It is on this point that the entire debate turns and becomes murky water, as it rests upon the necessity of a common starting point. The Christian believes that his God is eternal – unmade, uncaused, and unchanging; “as it was in the beginning, is now, and ever shall be, a world without end.” – and from this proposition it does not matter if every man or no man anywhere believes in Him. He exists, and His existence is not contingent upon our acknowledgement. Further, our acknowledging and proclaiming of his existence does not speak Him into being (in the metaphysical sense); it merely states what was already stated in other ways, namely the totality of existence. Acknowledging God is not to speak contrary to a previous state, i.e., the absence of God, precisely because there is no previous state to God – “… in the beginning, is now, and ever shall be.” As the beginning of St. John’s Gospel proclaims, “In the beginning was the Word, and the Word was with God, and the Word was God.” Thus, in the beginning was God, and it is impossible for the beginning to be anything else except the beginning.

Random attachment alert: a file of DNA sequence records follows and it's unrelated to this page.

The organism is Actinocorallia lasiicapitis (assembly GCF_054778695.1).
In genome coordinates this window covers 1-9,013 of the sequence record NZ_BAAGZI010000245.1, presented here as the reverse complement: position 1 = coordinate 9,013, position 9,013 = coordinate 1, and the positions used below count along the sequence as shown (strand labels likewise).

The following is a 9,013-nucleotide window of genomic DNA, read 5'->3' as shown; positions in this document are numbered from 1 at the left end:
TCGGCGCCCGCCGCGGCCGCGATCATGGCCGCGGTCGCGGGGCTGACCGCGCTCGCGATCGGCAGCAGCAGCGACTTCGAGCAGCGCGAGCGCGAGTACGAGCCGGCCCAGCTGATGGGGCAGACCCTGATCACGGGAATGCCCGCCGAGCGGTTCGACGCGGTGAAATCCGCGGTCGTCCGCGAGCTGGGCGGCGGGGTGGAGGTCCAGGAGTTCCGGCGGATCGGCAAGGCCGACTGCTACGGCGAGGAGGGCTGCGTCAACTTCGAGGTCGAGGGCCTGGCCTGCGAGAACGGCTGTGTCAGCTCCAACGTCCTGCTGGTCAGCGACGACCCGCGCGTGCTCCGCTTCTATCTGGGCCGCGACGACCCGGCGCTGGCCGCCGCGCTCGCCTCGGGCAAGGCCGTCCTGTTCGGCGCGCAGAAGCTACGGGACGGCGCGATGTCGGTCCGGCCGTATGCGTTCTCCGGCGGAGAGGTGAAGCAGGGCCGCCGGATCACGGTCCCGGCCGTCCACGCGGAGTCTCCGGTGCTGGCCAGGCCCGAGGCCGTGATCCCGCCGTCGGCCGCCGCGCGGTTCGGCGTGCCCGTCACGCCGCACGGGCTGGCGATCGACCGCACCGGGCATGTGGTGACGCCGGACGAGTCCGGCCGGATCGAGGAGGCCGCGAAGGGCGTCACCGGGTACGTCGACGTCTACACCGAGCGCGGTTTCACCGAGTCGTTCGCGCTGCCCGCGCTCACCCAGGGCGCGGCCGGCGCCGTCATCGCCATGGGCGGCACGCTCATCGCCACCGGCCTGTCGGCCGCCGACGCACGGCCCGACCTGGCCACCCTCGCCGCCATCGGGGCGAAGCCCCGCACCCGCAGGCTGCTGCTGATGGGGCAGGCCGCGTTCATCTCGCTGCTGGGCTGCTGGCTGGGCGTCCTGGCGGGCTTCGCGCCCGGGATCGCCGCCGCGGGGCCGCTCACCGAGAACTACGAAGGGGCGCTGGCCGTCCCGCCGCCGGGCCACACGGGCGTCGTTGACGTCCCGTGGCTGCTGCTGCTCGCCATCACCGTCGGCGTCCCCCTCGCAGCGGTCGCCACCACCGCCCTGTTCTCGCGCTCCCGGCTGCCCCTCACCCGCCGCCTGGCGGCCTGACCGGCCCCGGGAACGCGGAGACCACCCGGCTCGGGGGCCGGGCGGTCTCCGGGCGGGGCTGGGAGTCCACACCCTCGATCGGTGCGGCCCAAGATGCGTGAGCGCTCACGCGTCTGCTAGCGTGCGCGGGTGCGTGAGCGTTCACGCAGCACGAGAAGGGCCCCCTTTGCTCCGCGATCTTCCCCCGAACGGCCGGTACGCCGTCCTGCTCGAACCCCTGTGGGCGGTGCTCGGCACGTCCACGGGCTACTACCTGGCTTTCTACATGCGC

However, the accuser, i.e., the atheist, will likely not work from this starting point, either because he does not believe it, hence his atheism, or because it will appear to him as a sort of instant trump of any attempt at argumentative advantage. If he were to acknowledge that God has always existed, then he would also be forced to acknowledge that it was he who was making the comment in need of proof. Knowing that there is no such proof – proof being understood as conclusive evidence for or against a claim; and conclusive being understood as strong or thorough enough to form a conclusion – he would not be able to lambast the believer without acknowledging his blind prejudice.